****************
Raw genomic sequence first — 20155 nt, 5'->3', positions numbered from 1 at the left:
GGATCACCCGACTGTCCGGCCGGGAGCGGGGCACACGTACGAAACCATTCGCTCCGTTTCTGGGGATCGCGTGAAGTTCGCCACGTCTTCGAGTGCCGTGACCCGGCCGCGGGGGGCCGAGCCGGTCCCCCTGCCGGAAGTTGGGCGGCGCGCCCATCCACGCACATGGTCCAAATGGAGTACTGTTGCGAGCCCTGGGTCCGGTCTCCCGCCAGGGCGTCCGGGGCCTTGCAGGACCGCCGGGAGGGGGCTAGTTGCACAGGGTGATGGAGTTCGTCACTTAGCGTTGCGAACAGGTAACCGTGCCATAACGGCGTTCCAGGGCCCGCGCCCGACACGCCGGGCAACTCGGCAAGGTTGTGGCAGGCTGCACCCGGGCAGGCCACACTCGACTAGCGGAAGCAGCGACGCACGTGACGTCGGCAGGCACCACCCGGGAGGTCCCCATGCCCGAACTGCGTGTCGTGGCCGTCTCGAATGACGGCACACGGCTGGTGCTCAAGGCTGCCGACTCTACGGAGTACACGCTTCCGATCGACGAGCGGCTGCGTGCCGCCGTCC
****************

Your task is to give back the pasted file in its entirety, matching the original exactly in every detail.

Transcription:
Raw genomic sequence first — 20155 nt, 5'->3', positions numbered from 1 at the left:
GGATCACCCGACTGTCCGGCCGGGAGCGGGGCACACGTACGAAACCATTCGCTCCGTTTCTGGGGATCGCGTGAAGTTCGCCACGTCTTCGAGTGCCGTGACCCGGCCGCGGGGGGCCGAGCCGGTCCCCCTGCCGGAAGTTGGGCGGCGCGCCCATCCACGCACATGGTCCAAATGGAGTACTGTTGCGAGCCCTGGGTCCGGTCTCCCGCCAGGGCGTCCGGGGCCTTGCAGGACCGCCGGGAGGGGGCTAGTTGCACAGGGTGATGGAGTTCGTCACTTAGCGTTGCGAACAGGTAACCGTGCCATAACGGCGTTCCAGGGCCCGCGCCCGACACGCCGGGCAACTCGGCAAGGTTGTGGCAGGCTGCACCCGGGCAGGCCACACTCGACTAGCGGAAGCAGCGACGCACGTGACGTCGGCAGGCACCACCCGGGAGGTCCCCATGCCCGAACTGCGTGTCGTGGCCGTCTCGAATGACGGCACACGGCTGGTGCTCAAGGCTGCCGACTCTACGGAGTACACGCTTCCGATCGACGAGCGGCTGCGTGCCGCCGTCC